Syndax Announces Positive Interim Data Demonstrating Robust Clinical Activity in Phase 1 Portion of the AUGMENT-101 Trial of SNDX-5613 in Patients with Genetically-Defined Acute Leukemias
- Category: Small Molecules
- Published on Tuesday, 20 April 2021 14:04
- Hits: 641
- 48% overall response rate in patients with MLLr or NPM1c; 67% of responders achieved minimal residual disease-negative status -
- Doses identified for advancement into Phase 2 -
- Company on track to initiate pivotal Phase 2 portion of trial in 2Q21-
WALTHAM, MA, USA I April 20, 2021 I Syndax Pharmaceuticals, Inc. ("Syndax," the "Company" or "we") (Nasdaq:SNDX), a clinical stage biopharmaceutical company developing an innovative pipeline of cancer therapies, today announced updated positive data from the Phase 1 dose escalation portion of the ongoing Phase 1/2 AUGMENT-101 trial of SNDX-5613 in patients with mixed lineage leukemia rearranged (MLLr) and nucleophosmin (NPM1c) mutant relapsed/refractory (R/R) acute leukemias. SNDX-5613 is the Company's highly selective, oral menin inhibitor. Information on how to access the live video webcast and accompanying slide presentation can be found below.
"Data reported today further support the potential for SNDX-5613 to induce clinically meaningful responses in patients with genetically-defined acute leukemias," said Briggs W. Morrison, M.D., Chief Executive Officer of Syndax. "Notably, robust clinical activity, including multiple complete responses with no evidence of minimal residual disease (MRD-), were observed in heavily pretreated MLLr and NPM1c patients. We have identified a candidate recommended Phase 2 dose (RP2D) and expect to commence the pivotal Phase 2 portion of the trial by the end of the second quarter."
"Genetically-defined acute leukemias, including those harboring MLLr and NPM1c mutations, represent a disease area with a particularly poor prognosis and few effective treatment options," said Eytan M. Stein, M.D., Assistant Attending Physician and Director, Program for Drug Development in Leukemia, Department of Medicine at Memorial Sloan Kettering Cancer Center, and the trial's principal investigator. "With five-year survival rates in MLLr and NPM1c mutant acute leukemias of 50% or less, novel treatments that can offer clinically-meaningful benefit are desperately needed. I am excited to present evidence that underscores previous observations that SNDX-5613 has the potential to disrupt the treatment paradigm for this disease."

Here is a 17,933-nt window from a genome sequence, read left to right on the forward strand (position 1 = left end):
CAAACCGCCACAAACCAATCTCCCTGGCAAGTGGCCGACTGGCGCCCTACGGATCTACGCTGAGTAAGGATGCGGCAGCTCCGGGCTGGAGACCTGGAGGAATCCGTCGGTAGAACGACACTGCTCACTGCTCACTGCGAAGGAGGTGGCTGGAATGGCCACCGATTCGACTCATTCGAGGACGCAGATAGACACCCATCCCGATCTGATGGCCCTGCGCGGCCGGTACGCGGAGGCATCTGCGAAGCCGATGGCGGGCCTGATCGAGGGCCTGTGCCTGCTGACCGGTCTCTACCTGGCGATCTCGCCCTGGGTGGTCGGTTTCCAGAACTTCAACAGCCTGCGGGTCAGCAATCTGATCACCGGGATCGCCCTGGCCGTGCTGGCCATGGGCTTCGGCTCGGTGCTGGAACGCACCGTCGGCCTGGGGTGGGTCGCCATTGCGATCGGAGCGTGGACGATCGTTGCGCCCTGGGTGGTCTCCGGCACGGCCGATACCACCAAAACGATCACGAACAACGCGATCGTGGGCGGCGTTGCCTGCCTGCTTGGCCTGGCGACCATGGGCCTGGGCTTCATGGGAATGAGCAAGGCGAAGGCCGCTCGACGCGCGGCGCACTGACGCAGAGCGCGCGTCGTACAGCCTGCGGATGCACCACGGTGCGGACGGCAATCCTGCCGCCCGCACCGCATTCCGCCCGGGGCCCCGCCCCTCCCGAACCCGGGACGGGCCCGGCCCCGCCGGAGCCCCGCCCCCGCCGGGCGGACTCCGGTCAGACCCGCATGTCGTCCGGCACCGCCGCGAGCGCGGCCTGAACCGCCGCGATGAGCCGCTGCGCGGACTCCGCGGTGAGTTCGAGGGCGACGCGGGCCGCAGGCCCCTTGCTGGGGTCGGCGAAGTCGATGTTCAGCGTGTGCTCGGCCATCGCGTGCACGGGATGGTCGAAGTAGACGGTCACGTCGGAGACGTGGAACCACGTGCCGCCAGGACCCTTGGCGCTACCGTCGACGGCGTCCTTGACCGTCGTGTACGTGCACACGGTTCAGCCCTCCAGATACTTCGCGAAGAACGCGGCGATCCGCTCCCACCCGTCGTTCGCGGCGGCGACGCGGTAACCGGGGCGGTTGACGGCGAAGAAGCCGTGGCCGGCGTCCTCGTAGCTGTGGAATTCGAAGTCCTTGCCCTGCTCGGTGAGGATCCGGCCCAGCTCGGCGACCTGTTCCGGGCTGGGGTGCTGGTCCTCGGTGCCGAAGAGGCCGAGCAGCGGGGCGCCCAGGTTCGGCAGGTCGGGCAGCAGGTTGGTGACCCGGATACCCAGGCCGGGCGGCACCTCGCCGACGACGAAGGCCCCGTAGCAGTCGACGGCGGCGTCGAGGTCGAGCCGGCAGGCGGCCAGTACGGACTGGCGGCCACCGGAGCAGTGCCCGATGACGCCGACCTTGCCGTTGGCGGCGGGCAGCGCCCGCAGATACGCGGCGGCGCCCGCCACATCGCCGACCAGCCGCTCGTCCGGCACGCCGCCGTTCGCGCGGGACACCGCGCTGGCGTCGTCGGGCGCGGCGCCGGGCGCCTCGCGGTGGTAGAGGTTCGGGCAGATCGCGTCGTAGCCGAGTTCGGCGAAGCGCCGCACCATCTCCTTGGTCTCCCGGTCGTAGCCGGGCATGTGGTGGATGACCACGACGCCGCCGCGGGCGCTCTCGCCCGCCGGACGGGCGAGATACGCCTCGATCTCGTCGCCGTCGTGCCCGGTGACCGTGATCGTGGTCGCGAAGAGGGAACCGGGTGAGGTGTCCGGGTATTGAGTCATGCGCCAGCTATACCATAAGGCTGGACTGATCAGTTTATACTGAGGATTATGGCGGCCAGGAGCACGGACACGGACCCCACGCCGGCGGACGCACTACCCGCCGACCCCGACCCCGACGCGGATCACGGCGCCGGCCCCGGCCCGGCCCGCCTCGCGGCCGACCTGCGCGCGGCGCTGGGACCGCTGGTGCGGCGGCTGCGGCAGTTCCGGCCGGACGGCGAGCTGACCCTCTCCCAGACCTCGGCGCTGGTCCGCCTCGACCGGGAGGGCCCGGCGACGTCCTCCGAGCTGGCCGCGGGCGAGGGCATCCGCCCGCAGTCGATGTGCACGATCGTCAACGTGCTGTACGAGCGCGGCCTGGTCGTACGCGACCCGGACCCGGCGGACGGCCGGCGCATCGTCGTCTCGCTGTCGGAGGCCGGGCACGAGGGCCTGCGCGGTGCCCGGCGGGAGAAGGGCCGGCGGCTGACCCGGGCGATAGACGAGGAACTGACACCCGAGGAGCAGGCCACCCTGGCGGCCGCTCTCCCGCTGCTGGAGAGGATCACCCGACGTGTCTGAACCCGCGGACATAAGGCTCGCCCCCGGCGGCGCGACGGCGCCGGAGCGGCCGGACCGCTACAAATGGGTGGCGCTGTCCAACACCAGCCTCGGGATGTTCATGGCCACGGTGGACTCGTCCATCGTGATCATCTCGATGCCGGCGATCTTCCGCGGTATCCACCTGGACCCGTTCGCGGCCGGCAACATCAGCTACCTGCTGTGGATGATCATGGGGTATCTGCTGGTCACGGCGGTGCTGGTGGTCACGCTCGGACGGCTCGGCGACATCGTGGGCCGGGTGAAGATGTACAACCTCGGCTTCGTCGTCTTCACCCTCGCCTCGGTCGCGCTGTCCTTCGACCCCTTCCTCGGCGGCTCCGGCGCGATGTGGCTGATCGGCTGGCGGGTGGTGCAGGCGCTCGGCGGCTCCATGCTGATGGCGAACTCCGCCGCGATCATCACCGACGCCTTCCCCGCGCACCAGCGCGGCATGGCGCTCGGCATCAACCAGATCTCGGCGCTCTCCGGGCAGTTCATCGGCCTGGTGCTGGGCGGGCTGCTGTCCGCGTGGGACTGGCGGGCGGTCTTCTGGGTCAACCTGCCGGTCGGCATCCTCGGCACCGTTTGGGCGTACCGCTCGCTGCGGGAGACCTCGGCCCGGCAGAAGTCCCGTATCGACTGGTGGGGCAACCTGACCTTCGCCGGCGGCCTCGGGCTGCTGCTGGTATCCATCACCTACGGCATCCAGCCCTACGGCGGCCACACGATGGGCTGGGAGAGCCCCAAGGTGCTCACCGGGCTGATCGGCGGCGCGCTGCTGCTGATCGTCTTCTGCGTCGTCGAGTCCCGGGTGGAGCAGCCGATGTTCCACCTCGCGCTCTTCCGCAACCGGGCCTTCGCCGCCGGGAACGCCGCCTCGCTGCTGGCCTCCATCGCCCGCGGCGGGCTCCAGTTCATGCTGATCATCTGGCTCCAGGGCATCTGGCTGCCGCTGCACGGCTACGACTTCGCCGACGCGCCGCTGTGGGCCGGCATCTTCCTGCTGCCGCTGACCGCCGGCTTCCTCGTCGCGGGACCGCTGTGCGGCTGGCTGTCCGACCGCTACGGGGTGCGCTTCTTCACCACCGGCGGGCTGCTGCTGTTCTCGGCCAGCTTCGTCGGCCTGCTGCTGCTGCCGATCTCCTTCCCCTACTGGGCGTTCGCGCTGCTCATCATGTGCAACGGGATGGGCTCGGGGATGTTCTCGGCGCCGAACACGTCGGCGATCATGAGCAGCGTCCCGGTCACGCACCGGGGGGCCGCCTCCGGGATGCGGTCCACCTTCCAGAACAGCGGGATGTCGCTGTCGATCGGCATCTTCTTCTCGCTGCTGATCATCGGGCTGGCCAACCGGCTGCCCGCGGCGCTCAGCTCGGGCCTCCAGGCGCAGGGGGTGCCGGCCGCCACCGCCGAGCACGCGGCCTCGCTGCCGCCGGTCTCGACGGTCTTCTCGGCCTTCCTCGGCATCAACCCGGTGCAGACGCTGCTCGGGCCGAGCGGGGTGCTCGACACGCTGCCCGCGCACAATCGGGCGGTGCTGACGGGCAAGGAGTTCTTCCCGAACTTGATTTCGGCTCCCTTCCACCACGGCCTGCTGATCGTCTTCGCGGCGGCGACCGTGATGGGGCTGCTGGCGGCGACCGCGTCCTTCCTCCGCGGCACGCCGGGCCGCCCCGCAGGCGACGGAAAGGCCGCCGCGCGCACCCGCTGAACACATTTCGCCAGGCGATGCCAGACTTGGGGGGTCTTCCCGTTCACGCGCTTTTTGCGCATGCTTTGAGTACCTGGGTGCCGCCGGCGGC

As of a March 12, 2021 data cutoff date, 43 patients with a median of three prior therapies, such as prior stem cell transplant, venetoclax and chemotherapy, were dosed in the Phase 1 portion of the AUGMENT-101 trial. A total of 31 patients were evaluable for efficacy at the time of the data cutoff date, with the remaining patients either not yet at their initial efficacy assessment (n=4) or not harboring either the MLLr or NPM1c mutation (n=8). The overall response rate1 (ORR) among evaluable patients was 48% (n=15), with 67% (n=10) of these responders achieving MRD negative status, with four of these patients proceeding to receive stem cell transplant. The ORR in evaluable patients harboring an MLL-rearrangement (n=24), was 54% (n=13), and in evaluable patients harboring an NPM1c mutation (n=7), was 29% (n=2).
A candidate RP2D of 226 mg every 12 hours was identified for patients who are not receiving a concomitant strong CYP3A4 inhibitor, and 113 mg every 12 hours for patients on a concomitant strong CYP3A4 inhibitor treatment. Eighteen patients treated at the RP2D were efficacy-evaluable and response results observed at the RP2D were consistent with the overall population.